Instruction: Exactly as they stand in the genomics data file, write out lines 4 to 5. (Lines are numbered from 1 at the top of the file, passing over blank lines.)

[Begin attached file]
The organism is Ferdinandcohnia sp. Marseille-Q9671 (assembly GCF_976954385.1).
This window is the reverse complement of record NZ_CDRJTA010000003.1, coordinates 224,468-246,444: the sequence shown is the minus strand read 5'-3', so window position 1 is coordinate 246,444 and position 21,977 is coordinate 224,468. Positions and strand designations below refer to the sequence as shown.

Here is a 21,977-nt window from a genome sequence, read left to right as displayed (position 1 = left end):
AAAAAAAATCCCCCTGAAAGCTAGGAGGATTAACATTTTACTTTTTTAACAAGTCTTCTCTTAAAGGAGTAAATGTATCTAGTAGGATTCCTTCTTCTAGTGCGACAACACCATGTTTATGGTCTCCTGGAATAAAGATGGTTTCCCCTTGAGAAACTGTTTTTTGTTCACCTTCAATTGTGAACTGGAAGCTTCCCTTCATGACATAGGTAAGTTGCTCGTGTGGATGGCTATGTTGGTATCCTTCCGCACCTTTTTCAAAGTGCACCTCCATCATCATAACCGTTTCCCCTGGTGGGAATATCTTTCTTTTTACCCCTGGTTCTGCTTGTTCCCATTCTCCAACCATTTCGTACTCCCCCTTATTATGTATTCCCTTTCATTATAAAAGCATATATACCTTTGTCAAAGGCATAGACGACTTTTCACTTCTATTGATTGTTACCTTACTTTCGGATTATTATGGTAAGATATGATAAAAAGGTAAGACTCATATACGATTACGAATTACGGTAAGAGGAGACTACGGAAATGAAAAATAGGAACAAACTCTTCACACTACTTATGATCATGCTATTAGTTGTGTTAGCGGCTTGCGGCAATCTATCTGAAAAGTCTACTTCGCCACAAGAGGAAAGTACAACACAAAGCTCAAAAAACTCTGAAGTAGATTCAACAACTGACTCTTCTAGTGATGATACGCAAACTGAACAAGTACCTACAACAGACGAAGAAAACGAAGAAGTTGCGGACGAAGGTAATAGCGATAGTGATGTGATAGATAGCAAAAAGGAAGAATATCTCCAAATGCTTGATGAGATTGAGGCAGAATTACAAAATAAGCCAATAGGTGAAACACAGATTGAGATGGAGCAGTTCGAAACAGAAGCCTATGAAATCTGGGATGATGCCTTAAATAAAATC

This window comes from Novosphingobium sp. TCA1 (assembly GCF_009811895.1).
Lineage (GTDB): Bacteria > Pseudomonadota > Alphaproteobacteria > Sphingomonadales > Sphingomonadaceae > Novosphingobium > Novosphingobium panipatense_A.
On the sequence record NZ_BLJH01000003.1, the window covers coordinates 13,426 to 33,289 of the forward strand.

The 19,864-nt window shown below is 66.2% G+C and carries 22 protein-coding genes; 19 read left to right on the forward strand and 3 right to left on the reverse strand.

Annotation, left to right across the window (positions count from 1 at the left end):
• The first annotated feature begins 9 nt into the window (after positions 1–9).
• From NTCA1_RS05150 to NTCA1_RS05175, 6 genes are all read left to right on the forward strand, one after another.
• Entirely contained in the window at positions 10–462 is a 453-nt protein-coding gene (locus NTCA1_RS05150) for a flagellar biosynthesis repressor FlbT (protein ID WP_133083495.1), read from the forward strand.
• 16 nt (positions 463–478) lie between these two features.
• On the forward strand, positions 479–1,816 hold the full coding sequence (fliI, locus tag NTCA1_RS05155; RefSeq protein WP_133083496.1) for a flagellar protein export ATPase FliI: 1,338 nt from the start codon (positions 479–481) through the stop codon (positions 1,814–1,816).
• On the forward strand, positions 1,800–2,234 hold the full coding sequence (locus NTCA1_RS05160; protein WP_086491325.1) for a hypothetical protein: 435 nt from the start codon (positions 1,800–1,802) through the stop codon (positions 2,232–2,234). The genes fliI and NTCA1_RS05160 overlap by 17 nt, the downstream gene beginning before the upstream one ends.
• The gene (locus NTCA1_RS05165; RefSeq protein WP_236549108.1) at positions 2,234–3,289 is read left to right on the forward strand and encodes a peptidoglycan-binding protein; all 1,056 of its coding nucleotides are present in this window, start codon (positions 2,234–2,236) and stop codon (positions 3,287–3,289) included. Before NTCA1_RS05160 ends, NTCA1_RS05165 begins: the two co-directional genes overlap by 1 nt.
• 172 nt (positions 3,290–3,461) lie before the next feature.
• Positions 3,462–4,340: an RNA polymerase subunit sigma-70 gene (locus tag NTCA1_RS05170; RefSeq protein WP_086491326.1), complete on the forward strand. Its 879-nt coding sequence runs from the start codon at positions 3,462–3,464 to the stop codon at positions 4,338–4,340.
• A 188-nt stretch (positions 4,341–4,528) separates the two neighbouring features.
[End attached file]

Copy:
AAAAAAAATCCCCCTGAAAGCTAGGAGGATTAACATTTTACTTTTTTAACAAGTCTTCTCTTAAAGGAGTAAATGTATCTAGTAGGATTCCTTCTTCTAGTGCGACAACACCATGTTTATGGTCTCCTGGAATAAAGATGGTTTCCCCTTGAGAAACTGTTTTTTGTTCACCTTCAATTGTGAACTGGAAGCTTCCCTTCATGACATAGGTAAGTTGCTCGTGTGGATGGCTATGTTGGTATCCTTCCGCACCTTTTTCAAAGTGCACCTCCATCATCATAACCGTTTCCCCTGGTGGGAATATCTTTCTTTTTACCCCTGGTTCTGCTTGTTCCCATTCTCCAACCATTTCGTACTCCCCCTTATTATGTATTCCCTTTCATTATAAAAGCATATATACCTTTGTCAAAGGCATAGACGACTTTTCACTTCTATTGATTGTTACCTTACTTTCGGATTATTATGGTAAGATATGATAAAAAGGTAAGACTCATATACGATTACGAATTACGGTAAGAGGAGACTACGGAAATGAAAAATAGGAACAAACTCTTCACACTACTTATGATCATGCTATTAGTTGTGTTAGCGGCTTGCGGCAATCTATCTGAAAAGTCTACTTCGCCACAAGAGGAAAGTACAACACAAAGCTCAAAAAACTCTGAAGTAGATTCAACAACTGACTCTTCTAGTGATGATACGCAAACTGAACAAGTACCTACAACAGACGAAGAAAACGAAGAAGTTGCGGACGAAGGTAATAGCGATAGTGATGTGATAGATAGCAAAAAGGAAGAATATCTCCAAATGCTTGATGAGATTGAGGCAGAATTACAAAATAAGCCAATAGGTGAAACACAGATTGAGATGGAGCAGTTCGAAACAGAAGCCTATGAAATCTGGGATGATGCCTTAAATAAAATC

This window comes from Novosphingobium sp. TCA1 (assembly GCF_009811895.1).